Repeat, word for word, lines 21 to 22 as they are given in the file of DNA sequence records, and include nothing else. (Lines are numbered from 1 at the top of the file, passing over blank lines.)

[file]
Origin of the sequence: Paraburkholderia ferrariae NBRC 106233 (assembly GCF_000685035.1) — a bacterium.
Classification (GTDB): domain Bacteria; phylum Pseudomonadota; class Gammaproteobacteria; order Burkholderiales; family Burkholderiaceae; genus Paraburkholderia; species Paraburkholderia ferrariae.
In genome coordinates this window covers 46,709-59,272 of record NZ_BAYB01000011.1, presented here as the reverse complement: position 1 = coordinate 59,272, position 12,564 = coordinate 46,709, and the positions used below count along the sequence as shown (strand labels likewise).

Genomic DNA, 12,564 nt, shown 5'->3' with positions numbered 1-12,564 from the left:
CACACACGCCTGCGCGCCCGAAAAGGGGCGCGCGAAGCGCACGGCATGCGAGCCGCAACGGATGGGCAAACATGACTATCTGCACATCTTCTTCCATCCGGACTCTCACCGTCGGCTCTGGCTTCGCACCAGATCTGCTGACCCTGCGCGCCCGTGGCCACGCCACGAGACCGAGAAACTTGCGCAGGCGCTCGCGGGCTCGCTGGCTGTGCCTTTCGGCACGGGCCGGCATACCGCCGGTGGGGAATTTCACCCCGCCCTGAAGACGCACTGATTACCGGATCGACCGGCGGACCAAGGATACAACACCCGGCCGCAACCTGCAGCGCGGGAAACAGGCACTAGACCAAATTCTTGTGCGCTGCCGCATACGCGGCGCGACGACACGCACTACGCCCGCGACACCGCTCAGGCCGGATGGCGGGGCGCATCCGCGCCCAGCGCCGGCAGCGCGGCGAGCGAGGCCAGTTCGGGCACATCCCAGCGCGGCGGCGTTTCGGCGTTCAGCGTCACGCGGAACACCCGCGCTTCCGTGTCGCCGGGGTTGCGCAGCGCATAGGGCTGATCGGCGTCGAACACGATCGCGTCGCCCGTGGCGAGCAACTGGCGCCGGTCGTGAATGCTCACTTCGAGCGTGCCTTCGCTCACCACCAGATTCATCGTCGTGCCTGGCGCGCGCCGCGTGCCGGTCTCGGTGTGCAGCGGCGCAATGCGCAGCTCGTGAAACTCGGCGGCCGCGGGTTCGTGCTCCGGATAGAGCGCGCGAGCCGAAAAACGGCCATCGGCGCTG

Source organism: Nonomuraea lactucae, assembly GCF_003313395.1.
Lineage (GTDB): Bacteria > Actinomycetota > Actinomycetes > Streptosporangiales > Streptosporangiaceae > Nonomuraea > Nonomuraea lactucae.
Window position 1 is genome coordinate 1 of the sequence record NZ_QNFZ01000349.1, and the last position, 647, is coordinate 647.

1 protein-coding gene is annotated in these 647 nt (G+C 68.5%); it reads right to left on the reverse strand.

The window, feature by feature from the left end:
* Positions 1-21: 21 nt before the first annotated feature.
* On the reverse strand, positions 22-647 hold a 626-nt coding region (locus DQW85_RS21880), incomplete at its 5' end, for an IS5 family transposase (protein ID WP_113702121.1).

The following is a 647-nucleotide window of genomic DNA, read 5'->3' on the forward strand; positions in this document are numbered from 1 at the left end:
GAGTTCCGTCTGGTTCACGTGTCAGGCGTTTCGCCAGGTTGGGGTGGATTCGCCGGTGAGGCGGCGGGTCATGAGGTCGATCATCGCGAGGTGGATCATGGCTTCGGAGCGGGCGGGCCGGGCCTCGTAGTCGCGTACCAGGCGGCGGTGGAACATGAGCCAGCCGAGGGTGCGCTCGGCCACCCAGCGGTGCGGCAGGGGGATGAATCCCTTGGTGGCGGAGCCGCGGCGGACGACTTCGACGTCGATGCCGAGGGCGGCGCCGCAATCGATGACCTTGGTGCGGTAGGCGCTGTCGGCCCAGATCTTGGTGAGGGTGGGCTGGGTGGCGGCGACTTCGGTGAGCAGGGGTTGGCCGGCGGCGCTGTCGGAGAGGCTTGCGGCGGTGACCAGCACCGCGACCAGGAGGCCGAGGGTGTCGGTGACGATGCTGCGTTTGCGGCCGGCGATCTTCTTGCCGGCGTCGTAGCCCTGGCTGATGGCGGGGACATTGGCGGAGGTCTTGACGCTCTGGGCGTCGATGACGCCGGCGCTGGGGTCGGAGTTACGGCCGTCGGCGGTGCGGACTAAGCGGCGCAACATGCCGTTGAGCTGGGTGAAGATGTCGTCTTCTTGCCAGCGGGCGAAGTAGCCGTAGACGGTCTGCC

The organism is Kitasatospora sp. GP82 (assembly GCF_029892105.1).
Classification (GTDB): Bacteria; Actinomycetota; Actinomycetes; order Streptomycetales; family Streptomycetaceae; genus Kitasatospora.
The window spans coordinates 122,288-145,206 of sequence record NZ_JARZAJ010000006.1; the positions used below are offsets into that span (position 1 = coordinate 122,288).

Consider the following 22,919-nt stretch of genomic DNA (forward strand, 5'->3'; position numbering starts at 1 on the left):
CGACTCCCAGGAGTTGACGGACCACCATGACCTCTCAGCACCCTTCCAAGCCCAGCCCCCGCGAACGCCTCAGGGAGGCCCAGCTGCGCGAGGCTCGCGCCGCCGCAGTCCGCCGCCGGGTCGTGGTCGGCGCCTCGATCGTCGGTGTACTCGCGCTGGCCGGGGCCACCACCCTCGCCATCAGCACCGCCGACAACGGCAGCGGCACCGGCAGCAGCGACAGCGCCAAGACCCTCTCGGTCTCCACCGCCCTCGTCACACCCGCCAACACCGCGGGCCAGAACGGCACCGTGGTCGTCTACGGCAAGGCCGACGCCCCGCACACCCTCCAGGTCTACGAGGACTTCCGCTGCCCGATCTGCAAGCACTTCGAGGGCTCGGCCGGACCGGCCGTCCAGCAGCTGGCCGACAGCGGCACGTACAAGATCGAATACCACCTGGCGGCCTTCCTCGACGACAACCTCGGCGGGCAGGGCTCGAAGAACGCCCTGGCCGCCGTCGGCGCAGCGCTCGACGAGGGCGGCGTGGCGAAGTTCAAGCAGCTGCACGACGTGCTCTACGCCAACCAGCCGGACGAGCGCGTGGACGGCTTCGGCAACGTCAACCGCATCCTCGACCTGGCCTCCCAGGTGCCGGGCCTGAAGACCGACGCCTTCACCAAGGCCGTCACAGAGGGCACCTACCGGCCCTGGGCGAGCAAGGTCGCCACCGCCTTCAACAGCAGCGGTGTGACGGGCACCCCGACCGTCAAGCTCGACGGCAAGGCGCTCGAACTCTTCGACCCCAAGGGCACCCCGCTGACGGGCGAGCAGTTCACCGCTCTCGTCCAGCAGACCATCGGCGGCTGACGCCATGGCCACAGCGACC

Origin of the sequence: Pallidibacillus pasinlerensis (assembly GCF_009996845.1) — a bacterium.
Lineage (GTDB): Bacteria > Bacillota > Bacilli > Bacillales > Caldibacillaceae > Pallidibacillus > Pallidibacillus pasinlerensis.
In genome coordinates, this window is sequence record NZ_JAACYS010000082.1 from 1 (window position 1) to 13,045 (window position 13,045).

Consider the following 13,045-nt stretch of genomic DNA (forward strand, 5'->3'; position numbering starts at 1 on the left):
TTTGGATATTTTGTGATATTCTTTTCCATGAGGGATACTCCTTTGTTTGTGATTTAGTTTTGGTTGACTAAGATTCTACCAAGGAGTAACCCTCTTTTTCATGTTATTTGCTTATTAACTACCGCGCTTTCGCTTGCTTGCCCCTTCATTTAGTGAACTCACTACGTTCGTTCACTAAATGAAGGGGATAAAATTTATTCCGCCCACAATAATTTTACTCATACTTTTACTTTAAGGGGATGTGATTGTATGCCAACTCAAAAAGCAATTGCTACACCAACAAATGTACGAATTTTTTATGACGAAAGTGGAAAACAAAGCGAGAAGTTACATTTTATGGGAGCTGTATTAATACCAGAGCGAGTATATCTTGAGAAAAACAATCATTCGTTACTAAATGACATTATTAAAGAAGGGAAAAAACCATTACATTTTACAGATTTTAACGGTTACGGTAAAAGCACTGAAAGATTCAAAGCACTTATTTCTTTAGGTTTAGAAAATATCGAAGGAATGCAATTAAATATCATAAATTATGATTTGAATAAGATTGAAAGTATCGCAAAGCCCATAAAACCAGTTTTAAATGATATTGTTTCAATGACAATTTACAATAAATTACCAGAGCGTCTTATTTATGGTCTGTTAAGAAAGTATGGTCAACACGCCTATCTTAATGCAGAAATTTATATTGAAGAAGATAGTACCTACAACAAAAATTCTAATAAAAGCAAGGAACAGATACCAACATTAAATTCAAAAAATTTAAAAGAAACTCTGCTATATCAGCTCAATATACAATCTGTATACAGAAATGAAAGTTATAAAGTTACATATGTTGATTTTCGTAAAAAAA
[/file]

Lineage (GTDB): Bacteria > Bacillota > Bacilli > Bacillales > Caldibacillaceae > Pallidibacillus > Pallidibacillus pasinlerensis.
In genome coordinates, this window is sequence record NZ_JAACYS010000082.1 from 1 (window position 1) to 13,045 (window position 13,045).